FoodCorps service member Monica Drazba is serving with University of California Cooperative Extension in the Central Sierra. As a Bay Area transplant in El Dorado County, Monica has already experienced the true definition of “community” in gold country. Read on to learn about her service year so far and how El Dorado County makes farm to school happen.
At the beginning of September I moved to El Dorado as the county’s first FoodCorps service member. “El Dorado?” I pondered when offered the position, “where is that again?” Like a true millennial I “Googled” it, and realized to my surprise that I knew the place. “It’s that region you drive through to get to South Lake Tahoe. That in-between place– the foothills!” Actually, by ‘knew the place’, I really meant that I peered out the back-seat window while my parents drove along Highway 50 on my childhood vacations.
Like many FoodCorps service members, I was not raised in the area where I currently serve. This may seem like a trivial detail, but in the community development sector where success is centered on bringing people together, it meant that I was ignorant to a whole lot more than how to get home and the location of the closest grocery store. Other than my three supervisors, I had no community contacts, and to make matters worse, I grew up in the Bay Area suburbs which further disqualified me from being ‘in the know’ in this rural area.
When I started my service term, I questioned how I was supposed to bring the farm into schools in just 11 months? How was I supposed to find the right people? How could I get these gardens growing? Teach these children how to plant their own food? And bring fresh produce into cafeterias? (Phew, it felt good to write that down!)
I quickly realized though, it wasn’t about me. As I worried less about successes and failures in the short-term, I saw that the communities in El Dorado County are already bringing the farm to school – and have been doing so for the last several years! There are so many popular Farm to School Programs happening throughout California, but in this post I want to highlight the local heroes, the people, organizations, and local businesses that make school gardens work for the long-term.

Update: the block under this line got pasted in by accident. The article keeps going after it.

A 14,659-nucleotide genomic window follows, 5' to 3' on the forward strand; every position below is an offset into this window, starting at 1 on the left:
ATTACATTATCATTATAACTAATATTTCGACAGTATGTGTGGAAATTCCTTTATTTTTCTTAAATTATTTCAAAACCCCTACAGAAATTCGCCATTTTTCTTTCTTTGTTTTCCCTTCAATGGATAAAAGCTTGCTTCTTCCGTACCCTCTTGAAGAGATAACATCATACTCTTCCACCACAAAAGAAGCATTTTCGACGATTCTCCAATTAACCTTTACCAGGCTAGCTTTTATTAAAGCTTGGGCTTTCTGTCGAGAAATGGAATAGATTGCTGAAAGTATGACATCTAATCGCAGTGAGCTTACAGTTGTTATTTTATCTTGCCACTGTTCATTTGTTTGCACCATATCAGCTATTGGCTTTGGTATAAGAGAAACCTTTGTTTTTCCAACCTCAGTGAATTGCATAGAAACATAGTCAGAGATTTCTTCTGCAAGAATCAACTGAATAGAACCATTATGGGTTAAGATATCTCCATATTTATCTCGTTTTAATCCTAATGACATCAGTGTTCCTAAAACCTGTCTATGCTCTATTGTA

The schools I serve in, Northside and Camino Elementary, and hopefully Georgetown Elementary and Golden Sierra Junior High soon, flourish because they have layers of support within the wide web called, “community.” Not only do the gardens have official garden coordinators, but the principals and teachers are passionate about bringing the kids outdoors as well. At a staff meeting a few weeks ago, the teachers asked eagerly, “when can my students get into the garden with you?” I wish time allowed me to respond with, “every day!”
The excitement surrounding the gardens is reinforced with the Black Oak Mine and Camino Unified Superintendents and facilities and maintenance staff. They believe the school gardens are essential for teaching practical, interdisciplinary life-skills, and support the gardens in any way possible. Earlier this year there was an act of vandalism at Northside Elementary garden, and the following Monday two men from the district facilities and maintenance staff were constructing a new fence with donations from District Board members! At Camino Elementary, the district supports the school garden by recognizing it as a classroom and devoting the same attention to it as the indoor spaces. The gardens are supported from the top-down and bottom-up to create a sustainable environment for the students.
Outside of district support, local businesses help by providing tools, compost, seeds, and gloves. Each year there are countless local farms and nurseries that donate transplants and seeds for the garden – this fall we received over $1,500 in seed donations! Local hardware stores are also generous donors and assist with irrigation supplies, soil amendments, and construction materials for raised beds. Most local businesses in the area are thrilled to help with the gardens; some have children or grandchildren at the school, and some even attended in their youth. Every time I call to say, “Thank you,” they respond with, “We try to do everything we can to help the schools!”
It amazes me how much joy and positivity surrounds the school gardens. Each week parents, teachers, and maintenance staff come up to me, checking on the gardens, and say, “Are you going to harvest that broccoli soon?”, “Where does the food go?”, and “Last week my child told me that we need to plant mustard greens in our home garden!” The gardens are community focal points that bring continual surprise and excitement into students’ lives.
It is an honor to work with communities who see value in setting up farm to school connections. On that initial Google search way back in April, I read that El Dorado means the golden one. I didn’t realize the correlation until I started writing this piece, but I believe that term perfectly describes the communities here. Never before have I lived in a place where so many individuals are interested in enriching and improving their community. I am inspired and grateful to learn from them and work with them, and urge you to experience this beautiful region as well. To me at least, El Dorado is no longer “that in-between place on the way to Tahoe”–it is a blossoming network of little golden communities who show how to bring the farm to school in an community-led way.